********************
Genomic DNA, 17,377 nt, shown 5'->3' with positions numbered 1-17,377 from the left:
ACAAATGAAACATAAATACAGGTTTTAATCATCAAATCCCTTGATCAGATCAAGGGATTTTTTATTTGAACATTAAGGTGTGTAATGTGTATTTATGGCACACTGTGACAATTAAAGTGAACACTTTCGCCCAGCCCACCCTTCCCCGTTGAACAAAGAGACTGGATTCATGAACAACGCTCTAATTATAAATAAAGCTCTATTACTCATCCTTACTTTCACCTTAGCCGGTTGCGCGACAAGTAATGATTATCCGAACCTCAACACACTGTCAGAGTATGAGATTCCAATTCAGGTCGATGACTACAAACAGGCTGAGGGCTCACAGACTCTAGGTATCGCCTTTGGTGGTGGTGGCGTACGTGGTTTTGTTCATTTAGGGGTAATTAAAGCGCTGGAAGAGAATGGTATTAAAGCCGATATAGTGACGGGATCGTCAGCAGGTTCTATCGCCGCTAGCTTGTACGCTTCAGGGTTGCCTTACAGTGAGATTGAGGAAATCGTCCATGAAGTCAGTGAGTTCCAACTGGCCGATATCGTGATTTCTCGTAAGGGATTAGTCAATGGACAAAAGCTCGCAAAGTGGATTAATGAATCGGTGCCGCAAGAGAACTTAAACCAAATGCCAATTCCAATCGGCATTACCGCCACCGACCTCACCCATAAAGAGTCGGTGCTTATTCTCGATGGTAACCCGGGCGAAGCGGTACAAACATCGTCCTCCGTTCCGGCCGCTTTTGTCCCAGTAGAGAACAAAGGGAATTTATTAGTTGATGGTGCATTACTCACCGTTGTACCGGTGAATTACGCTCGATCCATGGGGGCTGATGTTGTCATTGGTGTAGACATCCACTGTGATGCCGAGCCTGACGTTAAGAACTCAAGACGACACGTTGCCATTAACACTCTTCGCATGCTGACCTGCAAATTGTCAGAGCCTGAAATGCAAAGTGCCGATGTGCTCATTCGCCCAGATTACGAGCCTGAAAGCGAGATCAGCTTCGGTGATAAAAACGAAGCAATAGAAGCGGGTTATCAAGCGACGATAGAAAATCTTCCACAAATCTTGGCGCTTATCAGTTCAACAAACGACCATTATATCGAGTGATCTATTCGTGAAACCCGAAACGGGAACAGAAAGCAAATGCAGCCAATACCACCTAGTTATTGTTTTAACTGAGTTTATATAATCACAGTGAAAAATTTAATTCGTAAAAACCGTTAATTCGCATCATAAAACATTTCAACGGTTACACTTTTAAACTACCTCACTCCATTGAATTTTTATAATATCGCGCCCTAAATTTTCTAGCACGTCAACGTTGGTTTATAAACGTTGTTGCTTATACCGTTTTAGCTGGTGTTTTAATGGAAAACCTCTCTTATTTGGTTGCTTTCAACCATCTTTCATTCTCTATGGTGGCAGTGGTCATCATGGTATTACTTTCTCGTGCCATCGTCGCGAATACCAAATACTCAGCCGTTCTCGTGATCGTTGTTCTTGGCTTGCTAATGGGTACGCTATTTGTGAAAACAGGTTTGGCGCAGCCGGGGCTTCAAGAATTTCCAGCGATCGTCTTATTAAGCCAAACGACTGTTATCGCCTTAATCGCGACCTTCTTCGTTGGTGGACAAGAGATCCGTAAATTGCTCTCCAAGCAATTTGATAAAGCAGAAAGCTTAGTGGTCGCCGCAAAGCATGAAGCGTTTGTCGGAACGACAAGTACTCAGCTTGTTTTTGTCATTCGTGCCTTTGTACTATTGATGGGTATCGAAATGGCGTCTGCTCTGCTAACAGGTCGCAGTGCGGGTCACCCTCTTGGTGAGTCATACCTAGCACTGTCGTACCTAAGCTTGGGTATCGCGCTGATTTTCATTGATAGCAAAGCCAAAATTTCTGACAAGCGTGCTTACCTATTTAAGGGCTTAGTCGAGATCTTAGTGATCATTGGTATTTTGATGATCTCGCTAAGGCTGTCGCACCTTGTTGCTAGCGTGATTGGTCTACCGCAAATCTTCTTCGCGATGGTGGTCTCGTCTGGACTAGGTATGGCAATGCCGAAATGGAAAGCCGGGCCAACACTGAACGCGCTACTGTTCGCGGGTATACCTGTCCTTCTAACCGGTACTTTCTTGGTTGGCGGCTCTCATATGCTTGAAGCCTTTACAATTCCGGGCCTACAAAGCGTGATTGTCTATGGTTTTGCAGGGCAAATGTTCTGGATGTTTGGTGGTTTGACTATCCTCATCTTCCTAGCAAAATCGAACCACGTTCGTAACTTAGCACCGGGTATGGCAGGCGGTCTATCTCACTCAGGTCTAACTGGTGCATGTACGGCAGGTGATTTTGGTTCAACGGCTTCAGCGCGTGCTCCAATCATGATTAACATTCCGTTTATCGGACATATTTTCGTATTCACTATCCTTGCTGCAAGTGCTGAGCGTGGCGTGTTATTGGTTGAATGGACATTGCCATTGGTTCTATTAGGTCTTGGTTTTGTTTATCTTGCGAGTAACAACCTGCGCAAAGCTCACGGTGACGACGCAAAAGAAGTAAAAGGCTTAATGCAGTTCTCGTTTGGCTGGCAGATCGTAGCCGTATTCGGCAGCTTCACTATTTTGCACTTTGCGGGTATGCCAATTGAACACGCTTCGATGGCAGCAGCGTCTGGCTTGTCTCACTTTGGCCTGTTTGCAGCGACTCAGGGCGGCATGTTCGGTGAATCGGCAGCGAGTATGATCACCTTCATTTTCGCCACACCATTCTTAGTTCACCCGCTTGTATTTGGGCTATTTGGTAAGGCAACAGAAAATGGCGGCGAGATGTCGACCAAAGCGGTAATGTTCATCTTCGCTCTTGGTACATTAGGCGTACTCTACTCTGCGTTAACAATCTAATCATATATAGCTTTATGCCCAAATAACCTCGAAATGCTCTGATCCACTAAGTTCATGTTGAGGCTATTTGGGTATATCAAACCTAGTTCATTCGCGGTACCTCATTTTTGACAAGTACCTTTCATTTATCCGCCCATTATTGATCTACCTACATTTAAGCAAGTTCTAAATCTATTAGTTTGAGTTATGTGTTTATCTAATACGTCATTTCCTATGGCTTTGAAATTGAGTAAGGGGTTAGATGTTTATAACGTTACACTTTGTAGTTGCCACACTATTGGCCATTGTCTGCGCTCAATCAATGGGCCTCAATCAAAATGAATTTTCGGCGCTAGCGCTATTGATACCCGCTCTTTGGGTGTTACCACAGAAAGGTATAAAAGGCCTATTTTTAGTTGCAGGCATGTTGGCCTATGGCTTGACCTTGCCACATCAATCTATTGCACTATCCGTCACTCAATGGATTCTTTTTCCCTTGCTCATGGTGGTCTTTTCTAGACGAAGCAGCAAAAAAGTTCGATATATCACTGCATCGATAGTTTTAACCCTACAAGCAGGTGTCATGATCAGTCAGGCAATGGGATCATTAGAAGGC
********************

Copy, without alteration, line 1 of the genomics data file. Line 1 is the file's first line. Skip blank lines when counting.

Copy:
Genomic DNA, 17,377 nt, shown 5'->3' with positions numbered 1-17,377 from the left: